LONDON (Reuters) - The OPEC+ deal on oil output cuts could be adjusted as it has been in the past if there is consensus among members of the informal producers’ group, Saudi Arabia’s Energy Minister Prince Abdulaziz bin Salman told a conference on Monday.
The Saudi minister was commenting after being asked whether OPEC+ - which groups OPEC states, Russia and other producers - would keep existing cuts of 7.7 million barrels per day (bpd), rather than easing them from January to 5.7 million bpd.
“We did tweak and I believe with consultation with our friends, some of them are present here and some of them are not, but I know how heartily they are committed to the principle of tweaking,” he told the ADIPEC conference.
“I would go and argue it could be a tweak even beyond what the so-called analysts are talking about,” the minister said.
Analysts say tougher restrictions on mobility to deal with sky-rocketing coronavirus cases mean OPEC and its allies will hesitate to increase supply by reducing output curbs.
JP Morgan said OPEC+ may need to delay the tapering of cuts by one quarter until the end of March.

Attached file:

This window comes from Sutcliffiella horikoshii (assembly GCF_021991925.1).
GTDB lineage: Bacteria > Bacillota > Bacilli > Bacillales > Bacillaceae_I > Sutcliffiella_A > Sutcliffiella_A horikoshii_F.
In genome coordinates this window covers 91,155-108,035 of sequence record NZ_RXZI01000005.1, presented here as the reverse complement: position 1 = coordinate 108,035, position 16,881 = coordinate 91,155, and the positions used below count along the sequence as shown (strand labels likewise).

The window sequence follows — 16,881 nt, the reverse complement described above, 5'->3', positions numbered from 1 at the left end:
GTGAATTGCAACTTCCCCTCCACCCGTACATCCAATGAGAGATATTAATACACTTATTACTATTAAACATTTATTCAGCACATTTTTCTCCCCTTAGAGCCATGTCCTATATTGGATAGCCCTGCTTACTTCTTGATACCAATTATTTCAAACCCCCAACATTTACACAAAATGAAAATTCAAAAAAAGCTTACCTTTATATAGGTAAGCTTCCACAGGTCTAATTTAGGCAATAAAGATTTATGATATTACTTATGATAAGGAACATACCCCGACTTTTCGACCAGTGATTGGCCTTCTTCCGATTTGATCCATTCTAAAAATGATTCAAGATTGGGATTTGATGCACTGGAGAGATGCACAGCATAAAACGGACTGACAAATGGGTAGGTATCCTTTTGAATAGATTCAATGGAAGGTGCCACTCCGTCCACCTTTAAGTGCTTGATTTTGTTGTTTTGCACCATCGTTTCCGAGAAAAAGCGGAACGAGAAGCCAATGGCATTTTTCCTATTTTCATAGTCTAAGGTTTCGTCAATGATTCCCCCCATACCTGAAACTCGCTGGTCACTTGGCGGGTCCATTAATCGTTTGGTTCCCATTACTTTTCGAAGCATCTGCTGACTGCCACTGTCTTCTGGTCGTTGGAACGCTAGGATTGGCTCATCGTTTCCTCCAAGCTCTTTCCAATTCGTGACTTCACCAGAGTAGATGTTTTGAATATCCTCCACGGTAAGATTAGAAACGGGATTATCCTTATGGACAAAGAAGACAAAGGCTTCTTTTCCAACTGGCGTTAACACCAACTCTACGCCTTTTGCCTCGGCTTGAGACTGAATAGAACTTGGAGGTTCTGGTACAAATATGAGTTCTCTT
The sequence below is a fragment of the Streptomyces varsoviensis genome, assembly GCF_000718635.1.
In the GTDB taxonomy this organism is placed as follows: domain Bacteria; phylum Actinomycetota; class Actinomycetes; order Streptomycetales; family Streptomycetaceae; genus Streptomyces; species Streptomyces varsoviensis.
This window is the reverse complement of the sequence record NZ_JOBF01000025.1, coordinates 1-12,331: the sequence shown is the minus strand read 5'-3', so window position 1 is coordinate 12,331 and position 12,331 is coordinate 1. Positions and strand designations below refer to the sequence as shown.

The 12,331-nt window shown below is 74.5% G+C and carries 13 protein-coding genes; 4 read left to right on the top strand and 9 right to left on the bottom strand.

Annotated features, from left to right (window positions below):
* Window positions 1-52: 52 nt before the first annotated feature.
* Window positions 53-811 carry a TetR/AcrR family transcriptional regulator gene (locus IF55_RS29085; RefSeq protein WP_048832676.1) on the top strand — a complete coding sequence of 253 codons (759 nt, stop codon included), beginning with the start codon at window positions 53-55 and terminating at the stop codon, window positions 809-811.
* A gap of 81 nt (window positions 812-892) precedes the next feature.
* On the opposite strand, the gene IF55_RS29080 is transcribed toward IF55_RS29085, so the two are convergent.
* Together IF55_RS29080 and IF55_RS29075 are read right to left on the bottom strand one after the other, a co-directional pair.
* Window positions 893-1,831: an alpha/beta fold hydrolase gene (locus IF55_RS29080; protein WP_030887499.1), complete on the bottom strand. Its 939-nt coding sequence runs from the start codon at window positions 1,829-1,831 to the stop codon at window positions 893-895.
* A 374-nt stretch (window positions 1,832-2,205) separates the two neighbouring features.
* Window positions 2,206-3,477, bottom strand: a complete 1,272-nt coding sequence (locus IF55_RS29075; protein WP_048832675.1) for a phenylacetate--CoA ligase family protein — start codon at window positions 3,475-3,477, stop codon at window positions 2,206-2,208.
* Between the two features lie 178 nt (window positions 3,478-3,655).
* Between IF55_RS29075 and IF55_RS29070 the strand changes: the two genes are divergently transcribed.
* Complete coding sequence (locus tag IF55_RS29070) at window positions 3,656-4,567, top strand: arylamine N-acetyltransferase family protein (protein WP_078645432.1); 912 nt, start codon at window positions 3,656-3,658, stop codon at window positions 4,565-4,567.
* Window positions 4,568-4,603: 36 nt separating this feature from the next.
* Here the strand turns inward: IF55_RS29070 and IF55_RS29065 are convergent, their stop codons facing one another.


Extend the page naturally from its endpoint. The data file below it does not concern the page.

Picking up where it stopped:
Algeria, which holds the OPEC presidency, said last week it supported rolling over the current cuts, and that the next OPEC+ meeting could look into a six-month extension of the current cuts.
OPEC+ will meet on November 30 and December 1.
LIBYA, LOCKDOWNS WEIGH
Prince Abdelaziz said the oil market remained stable despite soaring Libyan oil output and new lockdowns.
“With all the new spread (of the coronavirus) that is happening in Europe, and commensurate with that we have the welcomed return of Libya’s production, and yet we’re maintaining the market in a sustainable stable environment today,” he said.
Oil prices LCOc1 were trading more than 3% higher at $40.78 a barrel on Monday.
Libyan oil production has soared to over 1 million barrels per day (bpd) from around 100,000 bpd in early September following the lifting of an eight-month blockade.
Production is expected to rise even further to 1.3 million bpd in the next few weeks, faster than analysts had been expecting.
Reporting by Ahmad Ghaddar and Shadia Nasralla; Editing by Louise Heavens, Edmund Blair, Kirsten Donovan
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